The AE Framework

· “Analogies can be viewed as intellectual devices often called upon by policy-makers to perform a set of [six] diagnostic tasks relevant to political decision-making.” (20 – 21)

o Define the nature of the problem or situation confronting the policy maker by comparing the new situation to previous situations with which the policy maker is more familiar.

o Give the policymaker a sense of the political stakes involved

o Imply or suggest possible solutions to the problem so define

o Help evaluate the implied solution or other alternatives by “predicting” their likelihood of success

o “Assessing” their moral rightness

o “Warning” of dangers associated with them

· “A schema is a generic concept stored in memory…a person’s subjective “theory” about how the social or political world works…The difference between a schema and an analogy is that an analogy is specific and concrete, while a schema is abstract and generic.”

· “Schemas persist in the face of contradictory evidence. What is true of schemas should also be true of historical analogies: pointing out to policymakers the nonparallels between their favorite analogue and the actual situation is unlikely to erode their faith in their analogy.” (39)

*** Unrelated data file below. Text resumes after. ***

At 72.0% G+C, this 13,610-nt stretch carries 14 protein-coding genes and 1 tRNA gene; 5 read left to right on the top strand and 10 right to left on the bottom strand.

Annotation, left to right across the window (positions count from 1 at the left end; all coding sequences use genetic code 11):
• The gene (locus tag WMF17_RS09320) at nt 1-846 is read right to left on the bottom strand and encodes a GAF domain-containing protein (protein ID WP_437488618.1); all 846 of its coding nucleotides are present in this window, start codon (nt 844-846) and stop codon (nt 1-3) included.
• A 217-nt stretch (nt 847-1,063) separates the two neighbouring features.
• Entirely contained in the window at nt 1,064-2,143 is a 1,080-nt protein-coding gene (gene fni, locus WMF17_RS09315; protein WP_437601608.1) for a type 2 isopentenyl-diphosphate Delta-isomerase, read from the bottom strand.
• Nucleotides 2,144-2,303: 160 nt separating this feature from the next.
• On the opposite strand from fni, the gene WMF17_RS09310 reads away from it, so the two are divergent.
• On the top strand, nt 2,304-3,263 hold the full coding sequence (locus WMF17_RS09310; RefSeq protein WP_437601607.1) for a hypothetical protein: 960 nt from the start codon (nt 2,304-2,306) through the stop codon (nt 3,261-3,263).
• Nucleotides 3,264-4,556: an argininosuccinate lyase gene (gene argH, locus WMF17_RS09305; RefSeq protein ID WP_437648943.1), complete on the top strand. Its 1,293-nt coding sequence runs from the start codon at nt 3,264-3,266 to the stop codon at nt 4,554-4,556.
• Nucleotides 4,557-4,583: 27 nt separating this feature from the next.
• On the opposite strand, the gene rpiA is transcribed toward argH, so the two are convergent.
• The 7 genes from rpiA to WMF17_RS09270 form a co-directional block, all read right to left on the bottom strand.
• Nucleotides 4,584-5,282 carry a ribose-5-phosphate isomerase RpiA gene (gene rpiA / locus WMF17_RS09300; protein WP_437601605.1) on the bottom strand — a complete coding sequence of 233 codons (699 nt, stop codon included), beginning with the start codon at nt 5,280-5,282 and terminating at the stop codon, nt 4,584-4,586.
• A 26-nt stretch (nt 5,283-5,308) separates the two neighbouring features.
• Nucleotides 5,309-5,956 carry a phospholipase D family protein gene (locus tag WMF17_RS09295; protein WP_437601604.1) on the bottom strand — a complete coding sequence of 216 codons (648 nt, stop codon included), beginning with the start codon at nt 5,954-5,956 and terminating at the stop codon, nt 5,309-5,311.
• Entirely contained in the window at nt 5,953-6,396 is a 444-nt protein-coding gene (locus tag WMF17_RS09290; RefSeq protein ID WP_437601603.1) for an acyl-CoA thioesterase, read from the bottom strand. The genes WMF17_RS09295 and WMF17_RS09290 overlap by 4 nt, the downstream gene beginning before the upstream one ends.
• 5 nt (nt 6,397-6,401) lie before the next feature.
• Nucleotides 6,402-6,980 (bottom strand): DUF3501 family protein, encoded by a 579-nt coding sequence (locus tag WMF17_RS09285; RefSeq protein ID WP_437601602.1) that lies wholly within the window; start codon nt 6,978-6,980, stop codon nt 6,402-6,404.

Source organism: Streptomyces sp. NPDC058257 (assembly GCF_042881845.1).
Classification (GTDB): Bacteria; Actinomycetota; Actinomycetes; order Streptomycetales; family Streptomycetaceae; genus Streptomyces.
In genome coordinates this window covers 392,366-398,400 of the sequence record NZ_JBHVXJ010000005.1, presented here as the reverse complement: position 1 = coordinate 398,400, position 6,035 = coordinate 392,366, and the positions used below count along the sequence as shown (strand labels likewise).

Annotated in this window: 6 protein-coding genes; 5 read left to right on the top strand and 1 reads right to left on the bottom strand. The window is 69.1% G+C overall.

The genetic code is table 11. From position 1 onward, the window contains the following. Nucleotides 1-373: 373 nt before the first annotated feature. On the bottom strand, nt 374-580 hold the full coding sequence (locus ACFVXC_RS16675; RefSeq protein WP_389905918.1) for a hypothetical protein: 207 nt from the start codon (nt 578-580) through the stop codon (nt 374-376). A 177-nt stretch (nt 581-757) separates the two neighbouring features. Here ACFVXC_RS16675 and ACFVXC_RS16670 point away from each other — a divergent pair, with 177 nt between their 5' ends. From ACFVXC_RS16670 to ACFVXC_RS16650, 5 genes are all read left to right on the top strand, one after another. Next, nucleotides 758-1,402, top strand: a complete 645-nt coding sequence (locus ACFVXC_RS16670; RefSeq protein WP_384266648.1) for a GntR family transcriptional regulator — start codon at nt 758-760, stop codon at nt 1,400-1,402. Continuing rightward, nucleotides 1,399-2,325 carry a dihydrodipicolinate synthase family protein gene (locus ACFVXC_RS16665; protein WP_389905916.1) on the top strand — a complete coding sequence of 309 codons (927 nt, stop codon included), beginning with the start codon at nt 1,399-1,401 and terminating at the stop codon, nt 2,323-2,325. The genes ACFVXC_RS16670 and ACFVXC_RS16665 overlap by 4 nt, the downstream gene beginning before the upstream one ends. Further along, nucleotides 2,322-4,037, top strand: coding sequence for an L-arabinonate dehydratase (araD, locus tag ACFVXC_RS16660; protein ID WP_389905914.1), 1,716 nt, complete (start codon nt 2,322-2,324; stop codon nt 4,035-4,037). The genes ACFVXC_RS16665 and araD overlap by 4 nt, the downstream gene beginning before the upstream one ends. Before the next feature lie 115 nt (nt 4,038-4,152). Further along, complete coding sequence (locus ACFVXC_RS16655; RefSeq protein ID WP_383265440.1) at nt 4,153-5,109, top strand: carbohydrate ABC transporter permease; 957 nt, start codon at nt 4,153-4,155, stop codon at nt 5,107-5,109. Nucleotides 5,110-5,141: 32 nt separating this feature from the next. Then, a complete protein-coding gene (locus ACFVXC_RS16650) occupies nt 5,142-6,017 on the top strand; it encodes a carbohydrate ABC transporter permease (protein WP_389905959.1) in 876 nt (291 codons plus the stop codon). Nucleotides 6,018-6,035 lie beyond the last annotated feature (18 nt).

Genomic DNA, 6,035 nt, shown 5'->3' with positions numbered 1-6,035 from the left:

American’s Vietnam Options

· One of the book’s major empirical findings it that “policymakers’ analogies are almost always challenged by colleagues in internal deliberations and that such challenges tend to have little impact on the proposer of the analogies.” (51)

· Khong’s method: (1) ID most important analogies, (2) specify what the analogies teach, (3) document the analogy’s role in the process. (58)


· “The historical analogy that played the most influential role in the decision-making of the 1960s was that of Korea.” (97)

· Bundy drew three lessons from Korea: (1) aggression needed to be met earl and head-on, (2) a defensive line did not adequately define US vital interests, and (3) a power vacuum was an invitation to aggression. (100)

· “A fundamental lesson of Korea was, therefore, that international communism was at work.” (101)

· “IF the Korean analogy defined the problem in Vietnam as one of external aggression, its implicit solution was of course the use of military force to check communist expansionism.” (112)

· “Psychologically…the decision-makers overcompensated for the ghost of MacArthur.” (147)

Dien Bien Phu

· “Dien Bien Phu suggests that the problem is one of the Vietnamese fighting colonial domination…It follows that the moral position of such a Western nation is untenable…The implicit policy prescription is that one might want to be doubly cautious…the Vietcong’s adversaries would be likely to experience serious internal dissent…predicts that the Vietcong’s adversary would be unlikely to win.” (149)